Daddu’s pitch to get the students to protest against the government is that the predominantly upper caste students currently enrolled in university have made their plans expecting a certain amount of government jobs to be available to them upon graduation, and that changing the rules now unfairly penalizes them. The movie makes only passing mention of the generational damage caused by systemic caste discrimination.

Writer-director Nikhil Nagesh Bhat’s choice to put Daddu at the center of this story is absurd. Daddu has no chance of graduating as a result of his own (non-existent) efforts, so he plans to get the final exam questions from Loha in advance and cheat. He does not see his own cheating as being at odds with the system of meritocracy he believes exists and that the reservation system supposedly undermines. What matters to the narrative is that Daddu is a victim.

The notion of Daddu as a victim is even more ridiculous considering the privileges Daddu enjoys thanks to his relationship with Loha — and by extension the politicians Loha works for. Twice, Daddu steals a baton from a police officer and beats the officer with it, and he never faces any consequences for it. Daddu is above the law in almost every respect, but the film really wants viewers to feel sorry for him.

Bhat’s story is so lopsided that it barely acknowledges that people from lower castes exist, let alone suffer under a system rigged against them. Daddu’s much more academically talented girlfriend Jhulan (Nushrratt Bharuccha) is herself from a lower caste — a fact that’s only relevant for a scene in which her father tells her to wait until the reservation quota has been updated to take her finals so that she’ll have an easier time getting a government job. Jhulan is portrayed as virtuous for wanting to test right away and pass on her own merits. From the movie’s perspective, benefiting from a rule change is more egregious than stealing an exam and cheating.

The political position Bhat takes with his story is gross, but he doesn’t even do a good job of defending it. Hurdang is awful.

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Movie Review: RRR (2022)

4 Stars (out of 4)

*This review is of the Telugu version of RRR on Zee5. A Hindi-dubbed version of RRR is streaming on Netflix.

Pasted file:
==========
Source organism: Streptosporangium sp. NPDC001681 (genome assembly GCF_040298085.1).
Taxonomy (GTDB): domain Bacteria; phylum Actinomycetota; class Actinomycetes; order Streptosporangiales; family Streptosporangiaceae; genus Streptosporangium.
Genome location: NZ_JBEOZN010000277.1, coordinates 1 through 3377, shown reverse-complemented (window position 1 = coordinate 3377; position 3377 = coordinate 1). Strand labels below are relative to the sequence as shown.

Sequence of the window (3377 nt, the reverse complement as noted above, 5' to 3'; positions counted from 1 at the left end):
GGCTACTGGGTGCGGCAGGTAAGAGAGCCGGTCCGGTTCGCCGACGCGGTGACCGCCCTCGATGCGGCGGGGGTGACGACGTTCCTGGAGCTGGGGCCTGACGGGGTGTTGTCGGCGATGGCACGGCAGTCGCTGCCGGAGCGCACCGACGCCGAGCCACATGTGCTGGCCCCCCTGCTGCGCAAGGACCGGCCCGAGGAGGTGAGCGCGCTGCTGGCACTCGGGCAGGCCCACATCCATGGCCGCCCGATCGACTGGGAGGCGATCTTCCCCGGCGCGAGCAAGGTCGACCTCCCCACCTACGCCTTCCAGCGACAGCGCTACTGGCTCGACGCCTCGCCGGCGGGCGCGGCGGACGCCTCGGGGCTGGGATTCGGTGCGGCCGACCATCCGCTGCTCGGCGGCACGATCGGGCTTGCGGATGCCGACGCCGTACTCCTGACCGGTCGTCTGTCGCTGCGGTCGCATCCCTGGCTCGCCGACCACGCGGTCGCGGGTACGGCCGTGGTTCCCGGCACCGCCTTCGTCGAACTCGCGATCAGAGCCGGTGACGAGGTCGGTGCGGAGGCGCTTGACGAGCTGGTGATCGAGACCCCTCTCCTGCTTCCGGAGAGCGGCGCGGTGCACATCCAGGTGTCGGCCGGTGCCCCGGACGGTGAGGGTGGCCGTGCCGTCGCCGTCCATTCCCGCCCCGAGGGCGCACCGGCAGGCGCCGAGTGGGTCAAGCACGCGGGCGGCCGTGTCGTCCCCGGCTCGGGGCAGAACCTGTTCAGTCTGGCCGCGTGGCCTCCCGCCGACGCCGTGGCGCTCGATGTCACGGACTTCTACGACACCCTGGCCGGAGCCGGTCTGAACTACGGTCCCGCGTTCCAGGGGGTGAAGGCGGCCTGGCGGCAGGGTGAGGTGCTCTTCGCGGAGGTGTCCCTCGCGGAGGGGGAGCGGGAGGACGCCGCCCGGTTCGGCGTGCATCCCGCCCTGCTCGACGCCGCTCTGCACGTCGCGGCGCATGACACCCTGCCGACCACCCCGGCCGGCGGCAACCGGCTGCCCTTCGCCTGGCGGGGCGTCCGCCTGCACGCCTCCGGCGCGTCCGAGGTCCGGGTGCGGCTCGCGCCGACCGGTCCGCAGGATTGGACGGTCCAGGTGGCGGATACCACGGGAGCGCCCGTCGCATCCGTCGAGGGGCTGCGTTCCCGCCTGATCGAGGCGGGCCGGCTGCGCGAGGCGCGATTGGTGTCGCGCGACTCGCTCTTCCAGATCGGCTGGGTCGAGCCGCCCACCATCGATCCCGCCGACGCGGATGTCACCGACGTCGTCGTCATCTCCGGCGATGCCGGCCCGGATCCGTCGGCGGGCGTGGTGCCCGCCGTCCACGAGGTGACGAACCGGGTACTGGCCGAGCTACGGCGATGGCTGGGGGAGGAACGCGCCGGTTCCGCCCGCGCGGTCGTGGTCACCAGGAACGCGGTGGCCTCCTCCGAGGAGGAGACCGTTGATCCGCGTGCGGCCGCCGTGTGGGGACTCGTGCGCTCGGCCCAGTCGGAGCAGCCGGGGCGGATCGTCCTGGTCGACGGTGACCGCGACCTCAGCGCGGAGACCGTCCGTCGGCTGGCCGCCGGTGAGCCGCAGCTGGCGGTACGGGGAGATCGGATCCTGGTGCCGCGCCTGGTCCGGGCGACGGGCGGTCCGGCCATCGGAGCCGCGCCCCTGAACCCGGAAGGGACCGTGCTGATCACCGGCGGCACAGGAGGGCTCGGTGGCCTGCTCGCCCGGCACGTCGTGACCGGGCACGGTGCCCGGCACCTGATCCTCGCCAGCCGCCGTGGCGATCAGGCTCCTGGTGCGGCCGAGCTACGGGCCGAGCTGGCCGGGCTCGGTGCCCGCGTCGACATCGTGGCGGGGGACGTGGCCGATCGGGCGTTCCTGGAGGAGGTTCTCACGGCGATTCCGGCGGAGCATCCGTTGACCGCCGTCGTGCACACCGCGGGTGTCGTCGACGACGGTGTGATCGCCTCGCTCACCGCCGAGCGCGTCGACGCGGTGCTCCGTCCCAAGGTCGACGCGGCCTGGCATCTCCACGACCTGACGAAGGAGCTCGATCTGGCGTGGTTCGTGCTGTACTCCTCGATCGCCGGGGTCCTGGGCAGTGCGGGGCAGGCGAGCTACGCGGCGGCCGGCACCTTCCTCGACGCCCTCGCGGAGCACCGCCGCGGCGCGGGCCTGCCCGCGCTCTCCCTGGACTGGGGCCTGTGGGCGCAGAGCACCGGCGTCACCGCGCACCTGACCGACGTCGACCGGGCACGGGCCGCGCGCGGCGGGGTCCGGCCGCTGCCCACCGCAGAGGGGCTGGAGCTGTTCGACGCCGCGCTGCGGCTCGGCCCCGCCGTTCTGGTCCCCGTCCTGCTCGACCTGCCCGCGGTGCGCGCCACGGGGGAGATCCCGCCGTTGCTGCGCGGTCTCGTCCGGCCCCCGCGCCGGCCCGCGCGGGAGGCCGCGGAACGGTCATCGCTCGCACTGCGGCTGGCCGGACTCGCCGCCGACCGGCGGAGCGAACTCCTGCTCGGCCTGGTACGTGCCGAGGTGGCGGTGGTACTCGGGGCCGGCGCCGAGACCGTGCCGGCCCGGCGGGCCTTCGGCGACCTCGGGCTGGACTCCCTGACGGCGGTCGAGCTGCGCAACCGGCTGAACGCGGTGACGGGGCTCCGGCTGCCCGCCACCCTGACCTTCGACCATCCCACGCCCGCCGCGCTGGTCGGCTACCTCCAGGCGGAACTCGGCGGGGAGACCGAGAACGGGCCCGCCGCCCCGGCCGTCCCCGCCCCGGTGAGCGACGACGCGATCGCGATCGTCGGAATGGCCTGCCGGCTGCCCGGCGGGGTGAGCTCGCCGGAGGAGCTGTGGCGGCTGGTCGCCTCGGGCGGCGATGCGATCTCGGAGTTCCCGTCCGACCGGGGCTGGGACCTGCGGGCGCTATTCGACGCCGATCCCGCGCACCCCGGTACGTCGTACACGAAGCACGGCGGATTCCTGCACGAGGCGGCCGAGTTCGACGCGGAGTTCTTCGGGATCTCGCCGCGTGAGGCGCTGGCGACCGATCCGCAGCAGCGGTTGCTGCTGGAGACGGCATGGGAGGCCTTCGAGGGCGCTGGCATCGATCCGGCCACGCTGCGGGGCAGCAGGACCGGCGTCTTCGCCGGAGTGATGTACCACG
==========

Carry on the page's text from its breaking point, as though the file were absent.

Filmmaker S. S. Rajamouli is the master of the “what if…” scenario. The plot of his latest epic RRR ponders what might have happened had two real-life Indian revolutionaries from the early 20th century met and become friends. Rajamouli’s style pushes the boundaries of “what if…,” showing us the delightful possibilities that can only happen thanks to movie magic.

N. T. Rama Rao Jr. plays Komaram Bheem, a leader of the Gond tribe. He makes it his mission to rescue a girl named Malli (Twinkle Sharma) who’s been kidnapped by the British regional governor Scott Buxton (Ray Stevenson). The sequence in which Scott’s wife Catherine (Alison Doody) coolly asks to bring the girl home for her entertainment is infuriating.

Bheem’s rescue plan is audacious and relies upon his affinity with the natural world. An early scene in which he tries to trap a tiger in a net gives a preview to the wild action RRR has in store.

The British know that Bheem is in Delhi looking for Malli, but they don’t know where he is. They’re also scared of what might happen when they find him, given his fearsome reputation. Only one man is brave enough to track Bheem down — Alluri Sitarama Raju (Ram Charan), an Indian Imperial Police officer known for his tenacity and an unwavering dedication to his job.

It so happens that Bheem (in disguise as a Muslim mechanic named Akhtar) and Raju meet while saving a boy from a fiery train wreck. They find in one another a kindred spirit: someone brave and strong enough to risk his life for the sake of others. They become friends, with Raju going so far as to help shy Bheem meet Governor Scott’s beautiful niece Jenny (Olivia Morris), who is as sympathetic as her aunt and uncle are cruel.

Given that Bheem and Raju are secretly working in opposition to each other, it’s inevitable that they’ll wind up in conflict. When they finally do during a party for the Governor, it comes in one of the most fantastical action sequences ever brought to the big screen, including the reappearance of the tiger Bheem faced off with earlier.

RRR is larger than life, and Rama Rao Jr. and Charan take full advantage of the scope they are given (especially since the film is by no means biographical). Their characters can jump higher and run faster than normal men. Their muscles are bigger and stronger. Their gifts aren’t superpowers but a kind of idealized masculinity with heavy emphasis on physical strength.

Rajamouli uses the considerable resources at his disposal to make bombastic action sequences that are a joy to watch. Realism is not the point, and why should it be? RRR is a great reminder that a cinematic world need only be consistent with itself to be believable, not that it need conform to the rules of our world.